Left: District staff outside the Welcome Center: Will Miller, land use and protection manager; Colleen Kruk, senior land use specialist; Eric Sutton, Land Resources assistant director; Heidi McCree, Governing Board member; and Lou Kavouras, deputy executive director, accept a plaque honoring the District’s commitment to Nature’s Classroom. Center: Sixth graders from Young Middle School take water samples and examine what they scooped up — in this case, a water bug. Right: Heidi McCree, Governing Board member (left), participated in the ribbon-cutting ceremony for the Nature’s Classroom Interpretive Center.
Five school buses rolled by the new Welcome Center at Nature’s Classroom as the Hillsborough Education Foundation prepared to honor the District and two other major financial supporters during ribbon-cutting ceremonies. The buses were full of sixth-grade students ready to spend another hot August day learning about water resources and the environment.
“I remember when this program started with a few portables under the trees,” said Jack Lamb, Hillsborough School Board vice chair. “My children and my grandchildren went here. There is nothing like this.”
Nature’s Classroom is an environmental education center located on the District-owned Lower Hillsborough Flood Detention Area property. Since 1969, more than 328,000 sixth-grade students in Hillsborough County have benefited from annual environmental education field trips to Nature’s Classroom. This year, approximately 14,000 students will experience a three-day, hands-on field study focusing on the hydrology and ecosystem of the Hillsborough River.
In 1998, the Hillsborough Education Foundation began a capital campaign to raise $4 million to expand and renovate the facilities. Many of the Nature’s Classroom facilities were built in 1969 and were in dire need of renovating or replacing. In addition, modifications were needed to meet the guidelines of the Americans with Disabilities Act.
The Welcome Center and Interpretive Center were completed with funding from several sources. The District, Bright House Networks and Publix Super Markets Charities were three of the primary donors. The District’s Hillsborough River Basin Board contributed $904,717 for renovations, which can be reimbursed through the state’s Water Management Lands Trust Fund.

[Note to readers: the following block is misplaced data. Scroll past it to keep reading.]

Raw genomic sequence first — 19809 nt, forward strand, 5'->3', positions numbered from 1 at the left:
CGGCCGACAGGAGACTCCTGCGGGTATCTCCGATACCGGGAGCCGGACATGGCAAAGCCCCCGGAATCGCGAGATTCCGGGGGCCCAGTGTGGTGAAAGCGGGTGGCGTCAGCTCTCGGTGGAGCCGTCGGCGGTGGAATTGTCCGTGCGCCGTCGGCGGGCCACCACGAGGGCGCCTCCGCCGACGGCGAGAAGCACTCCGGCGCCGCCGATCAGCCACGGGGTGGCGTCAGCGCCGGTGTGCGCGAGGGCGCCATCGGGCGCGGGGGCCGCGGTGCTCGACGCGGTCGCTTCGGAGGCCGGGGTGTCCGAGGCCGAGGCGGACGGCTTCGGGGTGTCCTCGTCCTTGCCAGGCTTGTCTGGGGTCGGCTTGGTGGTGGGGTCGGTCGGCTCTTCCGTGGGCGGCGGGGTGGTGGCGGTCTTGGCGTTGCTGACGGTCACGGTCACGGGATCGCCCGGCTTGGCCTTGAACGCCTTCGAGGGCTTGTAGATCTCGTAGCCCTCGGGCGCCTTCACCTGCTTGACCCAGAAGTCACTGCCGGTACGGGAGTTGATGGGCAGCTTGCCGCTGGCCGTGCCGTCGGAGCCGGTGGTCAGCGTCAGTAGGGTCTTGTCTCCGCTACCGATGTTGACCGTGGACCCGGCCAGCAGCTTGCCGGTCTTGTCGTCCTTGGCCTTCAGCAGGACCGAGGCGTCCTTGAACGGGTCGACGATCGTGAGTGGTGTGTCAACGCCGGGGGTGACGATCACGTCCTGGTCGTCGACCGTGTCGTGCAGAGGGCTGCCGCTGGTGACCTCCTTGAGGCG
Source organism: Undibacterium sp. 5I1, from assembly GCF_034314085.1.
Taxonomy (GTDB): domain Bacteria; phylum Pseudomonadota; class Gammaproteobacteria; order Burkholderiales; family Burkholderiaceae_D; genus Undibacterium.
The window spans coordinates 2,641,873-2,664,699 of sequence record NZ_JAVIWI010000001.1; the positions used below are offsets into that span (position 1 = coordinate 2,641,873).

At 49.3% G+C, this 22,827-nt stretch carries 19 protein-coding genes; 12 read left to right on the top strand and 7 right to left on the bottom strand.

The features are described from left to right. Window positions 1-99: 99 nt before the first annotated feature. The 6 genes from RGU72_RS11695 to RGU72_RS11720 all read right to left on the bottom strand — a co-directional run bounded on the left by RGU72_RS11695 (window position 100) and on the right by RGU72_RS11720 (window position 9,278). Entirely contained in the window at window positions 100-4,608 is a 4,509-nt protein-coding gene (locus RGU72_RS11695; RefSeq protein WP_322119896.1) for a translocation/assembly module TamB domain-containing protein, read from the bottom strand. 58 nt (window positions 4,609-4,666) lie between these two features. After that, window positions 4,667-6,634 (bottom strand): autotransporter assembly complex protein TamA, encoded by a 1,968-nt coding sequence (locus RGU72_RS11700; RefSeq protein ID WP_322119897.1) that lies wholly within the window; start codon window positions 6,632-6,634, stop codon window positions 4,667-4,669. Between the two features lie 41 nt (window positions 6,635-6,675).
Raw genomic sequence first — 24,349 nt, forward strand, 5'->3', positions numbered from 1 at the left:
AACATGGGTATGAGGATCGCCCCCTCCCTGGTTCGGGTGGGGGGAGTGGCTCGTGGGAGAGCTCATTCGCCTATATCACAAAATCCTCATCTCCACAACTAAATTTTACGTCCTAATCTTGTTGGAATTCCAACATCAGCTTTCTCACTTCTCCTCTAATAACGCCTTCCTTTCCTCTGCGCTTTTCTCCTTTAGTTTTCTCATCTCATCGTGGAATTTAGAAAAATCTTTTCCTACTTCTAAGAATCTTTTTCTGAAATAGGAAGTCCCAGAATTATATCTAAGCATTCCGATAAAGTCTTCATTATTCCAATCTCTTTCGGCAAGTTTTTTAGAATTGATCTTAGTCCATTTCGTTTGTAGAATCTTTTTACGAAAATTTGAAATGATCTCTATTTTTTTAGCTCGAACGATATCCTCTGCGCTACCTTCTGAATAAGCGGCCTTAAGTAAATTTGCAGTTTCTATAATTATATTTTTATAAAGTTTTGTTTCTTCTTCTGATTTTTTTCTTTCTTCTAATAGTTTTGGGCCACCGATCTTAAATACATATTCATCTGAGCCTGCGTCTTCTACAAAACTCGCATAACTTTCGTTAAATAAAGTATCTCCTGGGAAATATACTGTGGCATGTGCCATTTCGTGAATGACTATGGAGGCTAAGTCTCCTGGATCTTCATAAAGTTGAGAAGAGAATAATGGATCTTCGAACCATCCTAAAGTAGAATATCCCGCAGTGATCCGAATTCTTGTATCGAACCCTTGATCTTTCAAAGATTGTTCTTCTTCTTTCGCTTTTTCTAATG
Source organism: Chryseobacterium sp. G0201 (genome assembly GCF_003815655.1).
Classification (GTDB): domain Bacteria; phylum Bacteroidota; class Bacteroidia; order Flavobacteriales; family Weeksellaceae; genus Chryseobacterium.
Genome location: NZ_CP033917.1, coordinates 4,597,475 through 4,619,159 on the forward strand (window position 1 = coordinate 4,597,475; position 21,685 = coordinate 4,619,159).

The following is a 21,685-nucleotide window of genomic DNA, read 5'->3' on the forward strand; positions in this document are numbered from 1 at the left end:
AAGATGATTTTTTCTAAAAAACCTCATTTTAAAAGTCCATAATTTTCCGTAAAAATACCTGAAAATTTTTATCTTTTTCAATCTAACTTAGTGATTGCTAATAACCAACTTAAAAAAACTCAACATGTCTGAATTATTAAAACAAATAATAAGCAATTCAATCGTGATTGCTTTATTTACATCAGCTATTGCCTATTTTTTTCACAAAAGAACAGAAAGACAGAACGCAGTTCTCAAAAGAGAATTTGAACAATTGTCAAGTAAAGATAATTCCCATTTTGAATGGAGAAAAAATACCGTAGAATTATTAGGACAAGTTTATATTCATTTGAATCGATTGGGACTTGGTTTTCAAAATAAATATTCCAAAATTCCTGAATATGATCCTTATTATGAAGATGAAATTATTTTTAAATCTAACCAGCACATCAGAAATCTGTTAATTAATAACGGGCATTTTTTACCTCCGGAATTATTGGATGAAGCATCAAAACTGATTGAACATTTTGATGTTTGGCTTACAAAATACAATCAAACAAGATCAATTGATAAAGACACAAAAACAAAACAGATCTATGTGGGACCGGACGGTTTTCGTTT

“This is a role model for environmental education,” said Heidi McCree, Governing Board member and Hillsborough River Basin Board chair ex officio. “Nature’s Classroom shows us how public and private partnerships can work in environmental education.”
Other newly completed construction includes a new boardwalk, aviary, boat dock, restroom facility and sidewalks adjoining the educational areas. The pavilions have also been refurbished and all power lines have been moved underground. Planned renovations include completing the 5,000-square-foot environmental education center and moving the animal enclosures.
“It was such a rewarding experience to see the improvements and partnerships that will keep Nature’s Classroom a one-of-a-kind experience,” said Eric Sutton, District Land Resources assistant director. “Since I was an instructor (at Nature’s Classroom) ten years ago, I know firsthand the difference it makes. It is so important to teach our children about the value of natural resources; after all, our mission is for future generations.”
In addition to donating the land for Nature’s Classroom and contributing funds for construction, the District budgets $40,000 for water resources education programs at Nature’s Classroom each year. Since 1994, the District has contributed $538,000.
“It is important to have a partner like the District to help us provide this kind of opportunity to teach students about the world around us,” said MaryEllen Elia, Hillsborough County Public Schools superintendent.